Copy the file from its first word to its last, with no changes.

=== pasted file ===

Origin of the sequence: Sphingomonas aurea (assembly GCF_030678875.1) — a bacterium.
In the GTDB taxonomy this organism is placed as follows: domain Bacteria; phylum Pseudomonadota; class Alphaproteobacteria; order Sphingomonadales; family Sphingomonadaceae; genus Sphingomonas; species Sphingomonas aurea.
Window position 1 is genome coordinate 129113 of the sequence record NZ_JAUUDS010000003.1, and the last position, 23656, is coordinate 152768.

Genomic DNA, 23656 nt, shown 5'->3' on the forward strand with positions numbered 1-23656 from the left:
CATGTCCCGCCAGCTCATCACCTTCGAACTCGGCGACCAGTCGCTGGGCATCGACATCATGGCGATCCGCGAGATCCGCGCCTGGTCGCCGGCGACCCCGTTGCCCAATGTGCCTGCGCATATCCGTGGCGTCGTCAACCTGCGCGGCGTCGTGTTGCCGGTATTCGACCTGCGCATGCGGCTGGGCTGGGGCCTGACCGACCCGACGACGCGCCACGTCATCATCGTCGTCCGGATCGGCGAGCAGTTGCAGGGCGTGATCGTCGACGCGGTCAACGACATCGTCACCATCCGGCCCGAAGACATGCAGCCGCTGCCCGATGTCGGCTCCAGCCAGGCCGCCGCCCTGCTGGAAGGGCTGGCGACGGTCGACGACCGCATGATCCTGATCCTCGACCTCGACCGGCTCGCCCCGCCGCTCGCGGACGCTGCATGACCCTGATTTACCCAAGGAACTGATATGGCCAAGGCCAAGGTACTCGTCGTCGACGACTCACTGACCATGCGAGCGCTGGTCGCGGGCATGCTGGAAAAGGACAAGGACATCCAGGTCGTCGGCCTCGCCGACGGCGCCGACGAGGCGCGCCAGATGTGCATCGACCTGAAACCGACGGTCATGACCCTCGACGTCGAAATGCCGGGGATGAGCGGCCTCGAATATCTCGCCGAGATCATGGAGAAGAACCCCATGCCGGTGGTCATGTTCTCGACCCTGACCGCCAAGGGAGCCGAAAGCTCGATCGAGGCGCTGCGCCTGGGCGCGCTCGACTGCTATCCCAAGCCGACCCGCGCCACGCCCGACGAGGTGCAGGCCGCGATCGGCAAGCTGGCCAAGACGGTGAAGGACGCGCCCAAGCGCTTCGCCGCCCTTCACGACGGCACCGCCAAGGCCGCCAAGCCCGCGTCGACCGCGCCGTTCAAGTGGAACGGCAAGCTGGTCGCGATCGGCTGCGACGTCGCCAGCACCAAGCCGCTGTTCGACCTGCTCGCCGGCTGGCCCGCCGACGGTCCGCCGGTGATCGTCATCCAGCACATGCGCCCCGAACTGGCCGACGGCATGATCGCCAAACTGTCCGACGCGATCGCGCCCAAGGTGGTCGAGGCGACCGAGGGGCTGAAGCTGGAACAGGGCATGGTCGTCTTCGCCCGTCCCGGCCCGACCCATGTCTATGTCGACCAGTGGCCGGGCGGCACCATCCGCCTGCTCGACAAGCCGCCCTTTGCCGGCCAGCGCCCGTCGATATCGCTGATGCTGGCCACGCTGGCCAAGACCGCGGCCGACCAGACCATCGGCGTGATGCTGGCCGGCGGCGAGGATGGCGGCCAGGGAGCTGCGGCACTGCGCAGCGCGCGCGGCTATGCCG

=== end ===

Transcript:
Origin of the sequence: Sphingomonas aurea (assembly GCF_030678875.1) — a bacterium.
In the GTDB taxonomy this organism is placed as follows: domain Bacteria; phylum Pseudomonadota; class Alphaproteobacteria; order Sphingomonadales; family Sphingomonadaceae; genus Sphingomonas; species Sphingomonas aurea.
Window position 1 is genome coordinate 129113 of the sequence record NZ_JAUUDS010000003.1, and the last position, 23656, is coordinate 152768.

Genomic DNA, 23656 nt, shown 5'->3' on the forward strand with positions numbered 1-23656 from the left:
CATGTCCCGCCAGCTCATCACCTTCGAACTCGGCGACCAGTCGCTGGGCATCGACATCATGGCGATCCGCGAGATCCGCGCCTGGTCGCCGGCGACCCCGTTGCCCAATGTGCCTGCGCATATCCGTGGCGTCGTCAACCTGCGCGGCGTCGTGTTGCCGGTATTCGACCTGCGCATGCGGCTGGGCTGGGGCCTGACCGACCCGACGACGCGCCACGTCATCATCGTCGTCCGGATCGGCGAGCAGTTGCAGGGCGTGATCGTCGACGCGGTCAACGACATCGTCACCATCCGGCCCGAAGACATGCAGCCGCTGCCCGATGTCGGCTCCAGCCAGGCCGCCGCCCTGCTGGAAGGGCTGGCGACGGTCGACGACCGCATGATCCTGATCCTCGACCTCGACCGGCTCGCCCCGCCGCTCGCGGACGCTGCATGACCCTGATTTACCCAAGGAACTGATATGGCCAAGGCCAAGGTACTCGTCGTCGACGACTCACTGACCATGCGAGCGCTGGTCGCGGGCATGCTGGAAAAGGACAAGGACATCCAGGTCGTCGGCCTCGCCGACGGCGCCGACGAGGCGCGCCAGATGTGCATCGACCTGAAACCGACGGTCATGACCCTCGACGTCGAAATGCCGGGGATGAGCGGCCTCGAATATCTCGCCGAGATCATGGAGAAGAACCCCATGCCGGTGGTCATGTTCTCGACCCTGACCGCCAAGGGAGCCGAAAGCTCGATCGAGGCGCTGCGCCTGGGCGCGCTCGACTGCTATCCCAAGCCGACCCGCGCCACGCCCGACGAGGTGCAGGCCGCGATCGGCAAGCTGGCCAAGACGGTGAAGGACGCGCCCAAGCGCTTCGCCGCCCTTCACGACGGCACCGCCAAGGCCGCCAAGCCCGCGTCGACCGCGCCGTTCAAGTGGAACGGCAAGCTGGTCGCGATCGGCTGCGACGTCGCCAGCACCAAGCCGCTGTTCGACCTGCTCGCCGGCTGGCCCGCCGACGGTCCGCCGGTGATCGTCATCCAGCACATGCGCCCCGAACTGGCCGACGGCATGATCGCCAAACTGTCCGACGCGATCGCGCCCAAGGTGGTCGAGGCGACCGAGGGGCTGAAGCTGGAACAGGGCATGGTCGTCTTCGCCCGTCCCGGCCCGACCCATGTCTATGTCGACCAGTGGCCGGGCGGCACCATCCGCCTGCTCGACAAGCCGCCCTTTGCCGGCCAGCGCCCGTCGATATCGCTGATGCTGGCCACGCTGGCCAAGACCGCGGCCGACCAGACCATCGGCGTGATGCTGGCCGGCGGCGAGGATGGCGGCCAGGGAGCTGCGGCACTGCGCAGCGCGCGCGGCTATGCCG